There is a paradox at the heart of contemporary system change in education. On the one hand there is the unequivocal conclusion from the accumulation of PISA evidence for example, that both excellence and equity are possible at a system level; yet on the other hand there are concerns from most educational jurisdictions over the stubbornness of low standards. Why is it that despite the phenomenal increase in our recent knowledge about what works in schooling, that standards still lag behind expectations and school level performance is far too variable. The paper addresses this paradox and concludes that unless we focus unrelentingly on the quality of teaching in both our small and large-scale reform efforts, then current practice will never meet society’s expectations. A ‘micro-strategy’ for sustained systemic educational change, generally known as ‘Instructional Rounds’, is described. This strategy for pedagogic improvement has the potential for generating an increasingly specific language for teaching and learning that significantly aids consistency and precision in the quest for both excellence and equity. The argument concludes by proposing a school improvement strategy for moving Instructional Rounds, the generation of Theories of Action and Peer Coaching to scale. This has particular relevance for school networks and Multi Academy Trust and has the potential of having has the potential of having large-scale system reform impact.
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Peer Coaching for Improvement of Teaching and Learning 
Journal of Interdisciplinary Research in Education (JIRE) ISSN 2232-0180, Vol. 6, Issue 1, 2016, pp. 64-70, Liew Wai Yee, Taylor’s College Sri Hartamas, Malaysia.

Keywords: Peer Coaching, observation, self-reflection, professional development, mentoring

Abstract:  This report reflects on the experience of conducting peer coaching for improvement of teaching practices and student learning. Peer coaching was first conducted by the Science Department offering Cambridge A-Level Programme on two Semester One classes. The observed lesson was targeted on engaging students through collaborative learning. Another experience on peer coaching was conducted by a group of teachers from different subjects and programmes, and targeted on learning by using formative assessment. The model attempted was the collegial peer coaching, and it included three main processes: pre-observation planning and discussion, two consecutive peer observations, and post-observation discussion. Peer coaching was found to be an impactful tool for professional development, because it offers teachers the opportunity for self-reflection, sharing of classroom experience, and mutual growth in teaching.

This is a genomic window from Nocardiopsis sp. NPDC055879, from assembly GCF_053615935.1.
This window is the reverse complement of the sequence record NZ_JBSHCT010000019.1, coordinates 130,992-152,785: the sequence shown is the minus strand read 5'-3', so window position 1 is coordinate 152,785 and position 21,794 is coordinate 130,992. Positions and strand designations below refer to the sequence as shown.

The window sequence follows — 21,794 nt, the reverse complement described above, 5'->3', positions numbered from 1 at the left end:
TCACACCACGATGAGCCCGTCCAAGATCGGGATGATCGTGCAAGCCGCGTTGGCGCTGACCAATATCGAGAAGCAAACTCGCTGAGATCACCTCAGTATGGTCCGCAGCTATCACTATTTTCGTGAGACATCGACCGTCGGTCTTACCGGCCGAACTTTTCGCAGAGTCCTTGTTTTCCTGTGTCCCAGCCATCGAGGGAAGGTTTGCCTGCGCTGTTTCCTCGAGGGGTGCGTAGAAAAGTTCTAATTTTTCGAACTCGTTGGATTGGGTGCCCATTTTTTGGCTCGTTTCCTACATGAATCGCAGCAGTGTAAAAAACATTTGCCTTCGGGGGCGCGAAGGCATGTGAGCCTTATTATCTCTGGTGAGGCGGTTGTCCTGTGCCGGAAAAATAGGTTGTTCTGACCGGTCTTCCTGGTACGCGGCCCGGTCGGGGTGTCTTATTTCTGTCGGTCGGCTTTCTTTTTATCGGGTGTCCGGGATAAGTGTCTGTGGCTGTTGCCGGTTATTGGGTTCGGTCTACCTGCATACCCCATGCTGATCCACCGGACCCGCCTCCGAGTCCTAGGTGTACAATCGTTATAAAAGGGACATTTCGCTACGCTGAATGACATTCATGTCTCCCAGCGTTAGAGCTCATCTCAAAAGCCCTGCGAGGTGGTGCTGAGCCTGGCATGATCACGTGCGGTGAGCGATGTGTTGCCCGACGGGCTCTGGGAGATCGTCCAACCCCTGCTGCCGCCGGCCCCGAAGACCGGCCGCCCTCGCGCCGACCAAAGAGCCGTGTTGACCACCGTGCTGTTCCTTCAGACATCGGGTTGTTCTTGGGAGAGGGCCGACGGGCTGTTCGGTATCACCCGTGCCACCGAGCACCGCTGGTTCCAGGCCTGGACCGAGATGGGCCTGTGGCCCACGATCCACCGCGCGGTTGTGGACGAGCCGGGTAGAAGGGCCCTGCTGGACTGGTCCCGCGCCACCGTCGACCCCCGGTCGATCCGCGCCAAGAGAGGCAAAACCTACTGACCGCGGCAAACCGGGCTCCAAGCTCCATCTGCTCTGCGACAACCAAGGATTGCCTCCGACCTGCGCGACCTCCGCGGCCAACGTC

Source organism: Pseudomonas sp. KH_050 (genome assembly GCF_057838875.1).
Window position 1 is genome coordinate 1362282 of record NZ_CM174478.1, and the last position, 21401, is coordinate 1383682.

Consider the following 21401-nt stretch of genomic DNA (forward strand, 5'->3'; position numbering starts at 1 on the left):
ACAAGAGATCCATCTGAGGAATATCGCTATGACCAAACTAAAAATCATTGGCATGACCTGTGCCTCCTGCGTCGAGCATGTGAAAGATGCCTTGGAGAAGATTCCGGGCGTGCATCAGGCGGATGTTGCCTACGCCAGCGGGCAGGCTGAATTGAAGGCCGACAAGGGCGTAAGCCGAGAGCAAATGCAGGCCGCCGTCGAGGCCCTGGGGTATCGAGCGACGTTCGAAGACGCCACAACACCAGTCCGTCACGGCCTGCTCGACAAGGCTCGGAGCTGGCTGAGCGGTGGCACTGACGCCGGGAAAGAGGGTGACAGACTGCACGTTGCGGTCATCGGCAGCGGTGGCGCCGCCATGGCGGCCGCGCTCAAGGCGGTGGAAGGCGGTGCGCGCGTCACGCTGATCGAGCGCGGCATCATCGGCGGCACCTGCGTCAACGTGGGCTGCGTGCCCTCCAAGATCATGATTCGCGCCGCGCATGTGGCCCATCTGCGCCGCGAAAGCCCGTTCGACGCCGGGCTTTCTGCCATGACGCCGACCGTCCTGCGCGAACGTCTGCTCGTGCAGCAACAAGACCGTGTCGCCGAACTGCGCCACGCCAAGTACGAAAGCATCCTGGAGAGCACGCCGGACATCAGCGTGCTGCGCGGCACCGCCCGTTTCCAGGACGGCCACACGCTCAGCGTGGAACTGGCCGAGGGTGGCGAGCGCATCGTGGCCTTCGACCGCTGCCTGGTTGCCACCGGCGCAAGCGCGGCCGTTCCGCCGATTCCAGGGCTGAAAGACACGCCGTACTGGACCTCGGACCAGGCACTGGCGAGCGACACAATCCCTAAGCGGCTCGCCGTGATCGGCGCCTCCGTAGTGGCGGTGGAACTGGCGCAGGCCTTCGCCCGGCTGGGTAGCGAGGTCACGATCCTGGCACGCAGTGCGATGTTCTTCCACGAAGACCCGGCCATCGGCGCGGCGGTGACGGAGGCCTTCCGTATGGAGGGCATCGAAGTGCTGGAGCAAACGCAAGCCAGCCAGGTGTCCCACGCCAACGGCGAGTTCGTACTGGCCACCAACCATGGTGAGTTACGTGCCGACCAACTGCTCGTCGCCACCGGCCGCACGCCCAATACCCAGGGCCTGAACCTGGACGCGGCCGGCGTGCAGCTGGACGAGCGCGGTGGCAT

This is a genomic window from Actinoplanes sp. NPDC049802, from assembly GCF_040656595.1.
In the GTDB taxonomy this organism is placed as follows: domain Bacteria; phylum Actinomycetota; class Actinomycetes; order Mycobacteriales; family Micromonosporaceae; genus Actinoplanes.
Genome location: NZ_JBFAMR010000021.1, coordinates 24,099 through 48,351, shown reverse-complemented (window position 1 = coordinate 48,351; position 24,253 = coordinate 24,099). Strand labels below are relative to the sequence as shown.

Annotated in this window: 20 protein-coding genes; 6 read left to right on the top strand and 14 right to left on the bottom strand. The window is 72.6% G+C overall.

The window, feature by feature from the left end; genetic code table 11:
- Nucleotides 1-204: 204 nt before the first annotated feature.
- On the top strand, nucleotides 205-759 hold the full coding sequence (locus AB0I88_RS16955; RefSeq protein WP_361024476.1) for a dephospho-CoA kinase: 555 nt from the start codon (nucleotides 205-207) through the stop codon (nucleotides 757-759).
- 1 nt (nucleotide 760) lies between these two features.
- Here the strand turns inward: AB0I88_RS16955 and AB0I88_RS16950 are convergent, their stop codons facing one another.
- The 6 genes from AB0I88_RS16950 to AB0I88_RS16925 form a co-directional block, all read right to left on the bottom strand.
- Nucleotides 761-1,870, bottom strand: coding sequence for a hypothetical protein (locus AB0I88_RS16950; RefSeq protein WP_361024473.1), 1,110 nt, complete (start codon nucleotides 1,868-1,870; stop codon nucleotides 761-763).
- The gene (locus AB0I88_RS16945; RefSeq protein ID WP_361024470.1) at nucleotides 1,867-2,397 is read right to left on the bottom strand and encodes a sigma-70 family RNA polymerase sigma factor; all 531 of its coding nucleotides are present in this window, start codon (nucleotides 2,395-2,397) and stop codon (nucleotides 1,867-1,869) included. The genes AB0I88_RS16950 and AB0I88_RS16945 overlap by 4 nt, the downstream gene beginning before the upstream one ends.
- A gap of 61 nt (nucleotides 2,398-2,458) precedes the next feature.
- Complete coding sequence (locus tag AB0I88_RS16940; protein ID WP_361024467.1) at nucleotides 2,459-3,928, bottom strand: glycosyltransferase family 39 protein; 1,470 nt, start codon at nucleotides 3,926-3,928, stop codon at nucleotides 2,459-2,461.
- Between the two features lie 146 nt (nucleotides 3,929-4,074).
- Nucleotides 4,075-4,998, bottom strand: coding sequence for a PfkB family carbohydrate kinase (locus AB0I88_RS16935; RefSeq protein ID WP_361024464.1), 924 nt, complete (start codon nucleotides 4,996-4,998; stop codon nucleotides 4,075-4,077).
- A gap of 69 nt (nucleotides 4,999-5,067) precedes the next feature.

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The Evolution of Peer Coaching
Beverly Showers; Bruce Joyce
Educational Leadership, March 1996 v53 n6 p12(5)
Today, peer coaching study teams enhance staff development efforts and offer support for teachers implementing new strategies. Fifteen years have passed since we first proposed peer coaching as an on-site dimension of staff development (Joyce and Showers 1980). In the 1970s, evaluations of staff development that focused on teaching strategies and curriculum revealed that as few as 10 percent of the participants implemented what they had learned. Rates of transfer were low even for those who had volunteered for the training. Well-researched curriculum and teaching models did not find their way into general practice and thus could not influence students’ learning environments.